Among the largest contingents were those from the UAW, with 30,000 auto workers attending; the International Association of Machinists (IAM), which brought 20,000 members; and the International Brotherhood of Electrical Workers, which mobilized 20,000. So large was the contingent from the American Federation of State, County and Municipal Employees (AFSCME), also estimated at 30,000, that “it took more than 40 minutes for the contingent to march by, and the whole of Constitution Avenue was a sea of the union’s green and white banners, placards, flags and t-shirts,” the Bulletin reported. PATCO brought 6,000 workers, or roughly half of those on strike.
The enormous demonstration made clear that there was broad support in the working class for expanding the struggle against Reagan. However, the AFL-CIO bureaucracy categorically refused to take up such a struggle, and gradually the fighting spirit in the broader working class died down.
The role of the AFL-CIO in isolating and defeating the PATCO strike, and the perspective advanced by the Trotskyists of the Workers League (forerunner of the Socialist Equality Party) for the struggle’s expansion into a general strike and a political fight by the entire working class, will be examined in the next installment of this series.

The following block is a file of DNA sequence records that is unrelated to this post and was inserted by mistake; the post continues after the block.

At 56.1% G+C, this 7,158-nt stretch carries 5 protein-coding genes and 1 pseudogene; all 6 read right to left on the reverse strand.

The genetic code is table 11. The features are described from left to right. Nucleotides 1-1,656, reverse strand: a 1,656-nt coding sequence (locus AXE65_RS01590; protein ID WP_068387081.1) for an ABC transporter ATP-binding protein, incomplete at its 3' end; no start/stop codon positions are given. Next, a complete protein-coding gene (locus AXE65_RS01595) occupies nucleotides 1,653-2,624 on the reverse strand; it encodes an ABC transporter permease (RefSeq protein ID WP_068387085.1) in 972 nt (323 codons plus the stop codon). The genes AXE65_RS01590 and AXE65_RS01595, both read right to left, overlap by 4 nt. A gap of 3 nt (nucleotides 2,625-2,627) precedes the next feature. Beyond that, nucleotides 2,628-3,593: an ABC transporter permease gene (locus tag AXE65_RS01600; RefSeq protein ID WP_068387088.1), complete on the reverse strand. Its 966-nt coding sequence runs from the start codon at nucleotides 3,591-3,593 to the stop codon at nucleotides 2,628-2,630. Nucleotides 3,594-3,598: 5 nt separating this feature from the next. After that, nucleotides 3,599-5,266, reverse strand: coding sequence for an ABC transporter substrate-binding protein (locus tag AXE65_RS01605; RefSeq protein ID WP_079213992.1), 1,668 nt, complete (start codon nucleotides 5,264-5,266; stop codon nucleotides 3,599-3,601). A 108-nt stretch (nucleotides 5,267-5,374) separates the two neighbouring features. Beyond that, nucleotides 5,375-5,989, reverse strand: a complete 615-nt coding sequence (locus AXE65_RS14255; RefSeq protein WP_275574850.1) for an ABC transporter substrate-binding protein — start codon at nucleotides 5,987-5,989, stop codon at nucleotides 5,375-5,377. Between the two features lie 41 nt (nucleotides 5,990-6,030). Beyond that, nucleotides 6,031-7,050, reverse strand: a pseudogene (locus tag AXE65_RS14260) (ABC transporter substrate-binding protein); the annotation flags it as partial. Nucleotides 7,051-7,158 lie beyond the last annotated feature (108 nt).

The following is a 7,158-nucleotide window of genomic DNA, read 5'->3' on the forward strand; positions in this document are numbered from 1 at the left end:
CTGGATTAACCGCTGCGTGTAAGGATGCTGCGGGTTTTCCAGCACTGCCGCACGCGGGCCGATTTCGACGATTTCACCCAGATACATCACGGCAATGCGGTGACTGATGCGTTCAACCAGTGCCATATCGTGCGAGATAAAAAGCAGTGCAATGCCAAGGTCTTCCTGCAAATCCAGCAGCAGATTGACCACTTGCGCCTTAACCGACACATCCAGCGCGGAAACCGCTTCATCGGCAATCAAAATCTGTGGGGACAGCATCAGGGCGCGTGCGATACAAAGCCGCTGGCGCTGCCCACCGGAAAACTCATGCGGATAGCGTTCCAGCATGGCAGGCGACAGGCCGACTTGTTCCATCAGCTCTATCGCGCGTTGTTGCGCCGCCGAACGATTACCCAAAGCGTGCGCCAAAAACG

The PATCO workers continued their struggle, continuing for months to man picket lines that were crossed on a daily basis by other unionized air industry workers. State repression continued to focus on the most militant and outspoken leaders, including three leaders of the Dallas-Ft. Worth PATCO local who, in November, 1981, were put on trial for federal crimes.
In March, 1983, the US Fifth Circuit Court of Appeals ordered Lee Grant, Ron May and Gary Greene imprisoned for three months to a year for the “crime” of striking against the federal government, which had, in fact, fired them. They were each sentenced to 90 days in jail, and, as felons, permanently stripped of civil liberties.
The Workers League, not the AFL-CIO, led the public defense campaign. Ron May, in particular, made regular use of the Bulletin to appeal for working class support for PATCO and its members persecuted for their strike. He was not alone. The Bulletin spoke to many dozens of PATCO members, and featured regular full-page interviews and submissions from strike leaders.
On October 22, 1981, the Federal Labor Relations Authority stripped PATCO of its certification to represent air traffic controllers. Now, not only was its strike declared illegal and its participants blacklisted, but the union itself was no longer legal. The decision was upheld by a federal appeals court on June 11, 1982. On July 2, 1982, a federal bankruptcy court dissolved PATCO. In the summer of 1983, Greene, May and Grant began serving their prison terms.
To be continued.
 Buhle, Paul: Taking Care of Business: Samuel Gompers, George Meany, Lane Kirkland, and the Tragedy of American Labor: New York: Monthly Review Press, 1999: 224.